Federal Judge Threatens Oakland Police Department With Court Takeover Over Ongoing Abuses
Tue, 11/01/2011 - TRUTHOUT
Due to past law enforcement abuses,
the Oakland Police Department (OPD) has been operating under the monitoring of a federal judge overseeing a consent decree since 2003.
Although it is difficult to set aside the deplorable record of the OPD in dealing with protesters for a moment - including Occupy Oakland advocates last Tuesday - it has a history of using excessive force on a daily basis. This includes the unnecessary drawing of guns, extortion and framing arrested individuals that is so egregious that the department may be put into receivership by the federal courts.
According to a September 11, 2011 article in the Bay Citizen, just a little over a month prior to the infamous Tuesday assault on Occupy Oakland, the federal judge overseeing the police department lambasted their conduct:
In a hearing that exposed the breadth of the problems facing Oakland, a federal judge blasted the Oakland Police Department Thursday for failing to make court-ordered changes designed to reduce police misconduct and abuse.Shortly prior to the assault on Occupy Oakland, the superintendent of the OPD resigned - after the scathing report by the federal judge - and Howard Jordan was appointed as interim chief of police. What was Jordan's prior role as assistant chief of the OPD? According to the San Francisco Chronicle, Jordan:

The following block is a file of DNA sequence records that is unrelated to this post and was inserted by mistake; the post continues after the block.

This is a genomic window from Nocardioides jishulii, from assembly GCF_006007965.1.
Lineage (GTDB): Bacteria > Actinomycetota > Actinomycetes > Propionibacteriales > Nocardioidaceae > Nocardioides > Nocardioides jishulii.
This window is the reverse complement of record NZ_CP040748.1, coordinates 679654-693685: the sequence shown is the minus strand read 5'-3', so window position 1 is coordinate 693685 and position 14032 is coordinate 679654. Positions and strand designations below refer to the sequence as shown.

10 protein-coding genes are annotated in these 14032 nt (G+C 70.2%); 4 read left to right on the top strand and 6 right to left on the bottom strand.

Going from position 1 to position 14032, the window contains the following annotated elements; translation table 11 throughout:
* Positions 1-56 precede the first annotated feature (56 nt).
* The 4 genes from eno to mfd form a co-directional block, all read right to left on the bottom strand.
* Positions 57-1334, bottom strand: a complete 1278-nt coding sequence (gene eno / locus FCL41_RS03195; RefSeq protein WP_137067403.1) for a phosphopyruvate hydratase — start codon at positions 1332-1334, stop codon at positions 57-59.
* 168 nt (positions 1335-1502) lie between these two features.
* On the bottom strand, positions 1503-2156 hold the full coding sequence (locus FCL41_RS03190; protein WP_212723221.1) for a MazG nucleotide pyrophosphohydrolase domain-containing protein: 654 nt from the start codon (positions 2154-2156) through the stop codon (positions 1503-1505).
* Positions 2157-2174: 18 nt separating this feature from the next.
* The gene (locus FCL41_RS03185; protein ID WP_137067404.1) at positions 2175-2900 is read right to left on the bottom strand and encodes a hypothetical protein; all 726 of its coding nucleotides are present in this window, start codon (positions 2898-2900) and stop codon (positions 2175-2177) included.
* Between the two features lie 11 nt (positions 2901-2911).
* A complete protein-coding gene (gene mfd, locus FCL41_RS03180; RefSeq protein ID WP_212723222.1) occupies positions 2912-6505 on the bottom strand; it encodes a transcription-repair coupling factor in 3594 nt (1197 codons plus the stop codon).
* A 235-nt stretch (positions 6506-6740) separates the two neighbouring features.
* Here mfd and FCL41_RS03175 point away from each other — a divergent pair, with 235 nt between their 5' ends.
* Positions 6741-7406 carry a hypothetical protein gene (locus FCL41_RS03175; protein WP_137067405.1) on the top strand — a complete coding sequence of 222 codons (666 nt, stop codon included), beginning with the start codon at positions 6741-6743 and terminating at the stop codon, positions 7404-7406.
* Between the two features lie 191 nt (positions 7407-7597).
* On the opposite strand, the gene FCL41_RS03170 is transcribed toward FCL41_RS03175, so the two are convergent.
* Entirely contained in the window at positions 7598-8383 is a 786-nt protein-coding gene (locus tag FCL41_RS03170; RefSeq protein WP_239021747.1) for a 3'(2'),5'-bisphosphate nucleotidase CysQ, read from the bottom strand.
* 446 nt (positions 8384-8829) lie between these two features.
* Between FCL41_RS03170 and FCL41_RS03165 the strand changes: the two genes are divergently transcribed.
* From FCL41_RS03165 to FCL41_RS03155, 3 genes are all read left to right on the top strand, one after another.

Before a courtroom full of city leaders and police department brass, U.S. District Court Judge Thelton Henderson highlighted a series of issues that "indicate to me the city and the department still don't get it."
has been the Police Department's top authority on bringing the force into compliance with a consent decree ordered after four officers were accused more than a decade ago of systematically beating and framing suspects.Jordan, as interim superintendent, oversaw and directed the police action against Occupy Oakland supporters.
The consent decree is the most critical issue facing the department, as a federal judge warned last week that the city faces the possibility of having its Police Department placed in federal receivership due to its failure to fully comply with the court order. Such a move could result in the city losing control over its police budget, its biggest general fund expense.
This federal consent decree is separate from the accord that the OPD was compelled to reach in 2004, which prohibits the use of potentially lethal and harmful suppression techniques against peaceful crowds, which BuzzFlash at Truthout pointed out they violated last week.
There's a thin blue line in law enforcement between enforcing the law and breaking the law. It's clear to US District Court Judge Henderson that the OPD keeps crossing that line.